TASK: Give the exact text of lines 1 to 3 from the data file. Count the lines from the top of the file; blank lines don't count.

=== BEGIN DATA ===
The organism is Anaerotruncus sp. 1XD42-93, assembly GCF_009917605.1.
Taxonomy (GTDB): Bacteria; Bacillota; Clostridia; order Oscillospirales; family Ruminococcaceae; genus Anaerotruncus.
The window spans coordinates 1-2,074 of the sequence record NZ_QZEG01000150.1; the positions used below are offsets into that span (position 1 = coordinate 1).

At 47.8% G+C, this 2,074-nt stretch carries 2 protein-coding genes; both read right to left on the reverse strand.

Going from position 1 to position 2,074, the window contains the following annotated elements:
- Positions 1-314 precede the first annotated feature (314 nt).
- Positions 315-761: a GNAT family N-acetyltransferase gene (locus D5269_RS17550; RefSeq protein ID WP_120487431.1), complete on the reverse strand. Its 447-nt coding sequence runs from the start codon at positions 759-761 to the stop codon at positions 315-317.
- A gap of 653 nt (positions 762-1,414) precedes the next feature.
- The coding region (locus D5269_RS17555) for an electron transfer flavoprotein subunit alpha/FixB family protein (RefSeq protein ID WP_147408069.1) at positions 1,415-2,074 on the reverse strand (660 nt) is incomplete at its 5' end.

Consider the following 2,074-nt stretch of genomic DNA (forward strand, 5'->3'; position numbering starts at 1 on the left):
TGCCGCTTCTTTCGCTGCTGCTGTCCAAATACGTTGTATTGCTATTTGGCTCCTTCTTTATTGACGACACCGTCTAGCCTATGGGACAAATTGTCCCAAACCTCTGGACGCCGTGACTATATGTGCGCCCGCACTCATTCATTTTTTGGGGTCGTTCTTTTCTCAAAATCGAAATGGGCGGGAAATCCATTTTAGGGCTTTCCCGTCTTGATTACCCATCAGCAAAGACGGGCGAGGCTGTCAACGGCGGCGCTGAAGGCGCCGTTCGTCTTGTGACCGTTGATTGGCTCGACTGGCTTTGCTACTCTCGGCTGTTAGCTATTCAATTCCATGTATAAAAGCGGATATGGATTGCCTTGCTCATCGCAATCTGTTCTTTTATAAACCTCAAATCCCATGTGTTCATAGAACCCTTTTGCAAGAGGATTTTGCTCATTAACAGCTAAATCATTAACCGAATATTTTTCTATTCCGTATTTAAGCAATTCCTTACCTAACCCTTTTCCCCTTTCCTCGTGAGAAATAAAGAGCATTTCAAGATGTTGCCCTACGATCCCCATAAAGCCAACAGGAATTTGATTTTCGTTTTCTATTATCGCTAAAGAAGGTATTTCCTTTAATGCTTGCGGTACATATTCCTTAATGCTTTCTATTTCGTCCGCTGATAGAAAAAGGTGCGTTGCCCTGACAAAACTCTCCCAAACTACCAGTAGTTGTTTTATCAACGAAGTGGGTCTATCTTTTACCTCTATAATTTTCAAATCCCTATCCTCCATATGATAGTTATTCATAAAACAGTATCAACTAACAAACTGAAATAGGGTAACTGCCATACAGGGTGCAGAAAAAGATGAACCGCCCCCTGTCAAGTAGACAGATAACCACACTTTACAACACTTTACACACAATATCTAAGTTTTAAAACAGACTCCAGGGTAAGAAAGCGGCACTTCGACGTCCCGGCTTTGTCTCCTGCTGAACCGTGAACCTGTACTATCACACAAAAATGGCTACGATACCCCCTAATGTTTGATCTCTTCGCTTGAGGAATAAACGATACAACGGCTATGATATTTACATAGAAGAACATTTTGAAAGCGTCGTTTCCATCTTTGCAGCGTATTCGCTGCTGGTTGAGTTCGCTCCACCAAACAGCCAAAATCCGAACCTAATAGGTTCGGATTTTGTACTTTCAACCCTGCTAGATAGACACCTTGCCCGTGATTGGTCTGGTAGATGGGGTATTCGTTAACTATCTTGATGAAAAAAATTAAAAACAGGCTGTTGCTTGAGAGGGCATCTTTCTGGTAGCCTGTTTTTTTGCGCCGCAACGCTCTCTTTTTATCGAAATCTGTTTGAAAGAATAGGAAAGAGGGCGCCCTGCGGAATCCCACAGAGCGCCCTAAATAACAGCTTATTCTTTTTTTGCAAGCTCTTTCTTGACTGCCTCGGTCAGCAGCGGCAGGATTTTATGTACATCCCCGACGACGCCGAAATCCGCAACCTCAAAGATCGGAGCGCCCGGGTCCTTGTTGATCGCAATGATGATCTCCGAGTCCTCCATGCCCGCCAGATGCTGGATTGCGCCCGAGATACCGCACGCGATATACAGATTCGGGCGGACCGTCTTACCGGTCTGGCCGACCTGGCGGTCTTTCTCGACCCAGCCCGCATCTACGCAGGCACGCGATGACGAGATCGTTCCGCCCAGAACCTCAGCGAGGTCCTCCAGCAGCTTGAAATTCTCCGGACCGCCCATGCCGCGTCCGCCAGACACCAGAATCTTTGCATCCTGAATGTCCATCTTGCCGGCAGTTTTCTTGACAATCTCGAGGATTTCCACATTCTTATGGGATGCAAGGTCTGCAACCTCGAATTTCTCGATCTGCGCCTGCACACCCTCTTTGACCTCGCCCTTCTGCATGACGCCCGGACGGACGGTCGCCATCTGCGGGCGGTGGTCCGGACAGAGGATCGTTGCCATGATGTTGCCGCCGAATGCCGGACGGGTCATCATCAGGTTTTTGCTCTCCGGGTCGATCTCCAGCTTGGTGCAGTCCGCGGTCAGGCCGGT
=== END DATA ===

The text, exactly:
The organism is Anaerotruncus sp. 1XD42-93, assembly GCF_009917605.1.
Taxonomy (GTDB): Bacteria; Bacillota; Clostridia; order Oscillospirales; family Ruminococcaceae; genus Anaerotruncus.
The window spans coordinates 1-2,074 of the sequence record NZ_QZEG01000150.1; the positions used below are offsets into that span (position 1 = coordinate 1).